This column first appeared
in the Syracuse Post Standard
December 6, 2011
It’s that time of year again. The holidays, of course. But also the end of the tax year, when charities, including groups like cancer societies or hospital foundations, are pleading for donations.
Each year in December my husband and I make contributions to the charities we think are important, many of which are health-related. Last year money was tight, and we knew we would either have to cut back on how much we donated, or leave some organizations off our list.
To help us make those difficult decisions, I did some background research on each of the charities we ordinarily support. I was surprised at what I found! And learned some tips to share with you, too.
First, I learned that when children need specialized cancer treatment, they will get the same treatment whether they live in Paris, Tokyo, Sydney – or Syracuse. Pediatric oncologists worldwide share their research and successes to the benefit of children everywhere.
I had to ask myself – why would we send a contribution to a children’s hospital out of state? Since children receive the same specialized treatments, doesn’t it make more sense to donate in our own backyards? I’m sure those famous children’s hospitals provide excellent care. But if my child was sick, and I had to stay with her in a city far away, how would I get to work? Where would I stay? Bottom line – we decided to donate to our local children’s hospital, knowing local kids would get the great care they need.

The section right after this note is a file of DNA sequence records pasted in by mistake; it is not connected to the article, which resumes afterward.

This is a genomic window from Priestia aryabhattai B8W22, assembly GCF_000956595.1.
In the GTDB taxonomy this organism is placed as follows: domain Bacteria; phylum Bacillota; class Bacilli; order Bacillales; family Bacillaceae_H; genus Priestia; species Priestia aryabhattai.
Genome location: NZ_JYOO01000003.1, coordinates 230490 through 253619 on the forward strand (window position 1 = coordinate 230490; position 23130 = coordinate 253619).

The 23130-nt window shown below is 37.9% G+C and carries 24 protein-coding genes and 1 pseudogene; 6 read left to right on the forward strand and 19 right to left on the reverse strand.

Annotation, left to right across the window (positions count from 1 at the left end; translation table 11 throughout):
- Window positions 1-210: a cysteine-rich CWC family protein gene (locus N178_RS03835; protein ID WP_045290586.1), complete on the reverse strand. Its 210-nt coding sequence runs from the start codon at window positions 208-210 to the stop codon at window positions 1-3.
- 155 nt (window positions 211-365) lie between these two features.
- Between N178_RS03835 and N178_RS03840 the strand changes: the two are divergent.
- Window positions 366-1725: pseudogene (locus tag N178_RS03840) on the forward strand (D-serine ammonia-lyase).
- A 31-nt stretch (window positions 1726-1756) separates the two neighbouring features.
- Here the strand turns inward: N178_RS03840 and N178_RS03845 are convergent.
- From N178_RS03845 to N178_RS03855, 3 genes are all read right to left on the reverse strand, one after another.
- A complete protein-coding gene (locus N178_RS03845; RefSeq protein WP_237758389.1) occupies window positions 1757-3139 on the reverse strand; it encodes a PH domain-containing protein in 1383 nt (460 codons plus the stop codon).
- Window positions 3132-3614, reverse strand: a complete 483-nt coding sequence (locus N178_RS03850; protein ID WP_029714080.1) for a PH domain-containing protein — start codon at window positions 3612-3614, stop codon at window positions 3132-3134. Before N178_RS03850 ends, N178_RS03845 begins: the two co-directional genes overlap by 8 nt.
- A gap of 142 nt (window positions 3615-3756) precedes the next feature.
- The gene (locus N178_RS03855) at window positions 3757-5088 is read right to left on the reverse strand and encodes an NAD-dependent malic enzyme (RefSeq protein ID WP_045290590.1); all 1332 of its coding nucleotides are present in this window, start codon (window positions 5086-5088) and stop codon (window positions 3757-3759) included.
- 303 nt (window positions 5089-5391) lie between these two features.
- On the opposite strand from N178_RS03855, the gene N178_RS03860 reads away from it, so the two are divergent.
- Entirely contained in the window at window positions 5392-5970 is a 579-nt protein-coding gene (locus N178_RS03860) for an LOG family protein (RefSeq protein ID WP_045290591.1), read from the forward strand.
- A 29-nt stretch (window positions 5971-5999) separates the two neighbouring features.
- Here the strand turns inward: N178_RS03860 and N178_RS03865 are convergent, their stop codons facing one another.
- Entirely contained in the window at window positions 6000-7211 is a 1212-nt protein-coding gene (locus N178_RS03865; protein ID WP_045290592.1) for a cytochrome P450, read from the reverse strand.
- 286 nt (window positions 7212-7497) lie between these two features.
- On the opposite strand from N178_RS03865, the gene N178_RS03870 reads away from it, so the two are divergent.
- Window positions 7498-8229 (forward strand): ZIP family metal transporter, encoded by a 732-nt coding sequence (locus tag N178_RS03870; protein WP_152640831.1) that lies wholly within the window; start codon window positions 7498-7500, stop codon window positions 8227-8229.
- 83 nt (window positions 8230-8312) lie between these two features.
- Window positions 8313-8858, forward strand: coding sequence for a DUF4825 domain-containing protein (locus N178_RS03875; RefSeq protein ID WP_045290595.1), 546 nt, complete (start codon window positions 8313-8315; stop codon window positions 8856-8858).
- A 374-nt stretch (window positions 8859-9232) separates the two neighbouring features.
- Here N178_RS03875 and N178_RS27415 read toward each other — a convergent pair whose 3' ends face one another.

Next up – family interests. Within my husband’s family or mine, we have loved ones who have dealt with Alzheimer’s, diabetes, lymphoma and breast cancer. We have always donated to those very large, national charitable foundations, thinking our money was going toward education, research, and of course, a cure.
Not so fast! It turns out that not all charitable foundations are equal – including those we’ve sent money to each year. I discovered that some charities are actually quite questionable. For example, too much of their money goes toward “undetermined” administrative costs. Or worse, only a small percentage of their budget goes toward their stated goals of education, patient support or research. One very well known charity is spending the bulk of its donations on legal fees, suing smaller charities!
Based on that information, we decided against supporting two of the organizations we’ve sent money to for years.
As a result of this process, I realized that if more of us were choosier about our donations, health-related or not, the most effective and efficient organizations would have more funds to really make progress with their missions – a benefit for everyone.
You may want to review your charity choices, too, to be sure your donations have the best chance of accomplishing the goals you think are important.
Here are some additional resources for
choosing the best charities for your donor dollars:
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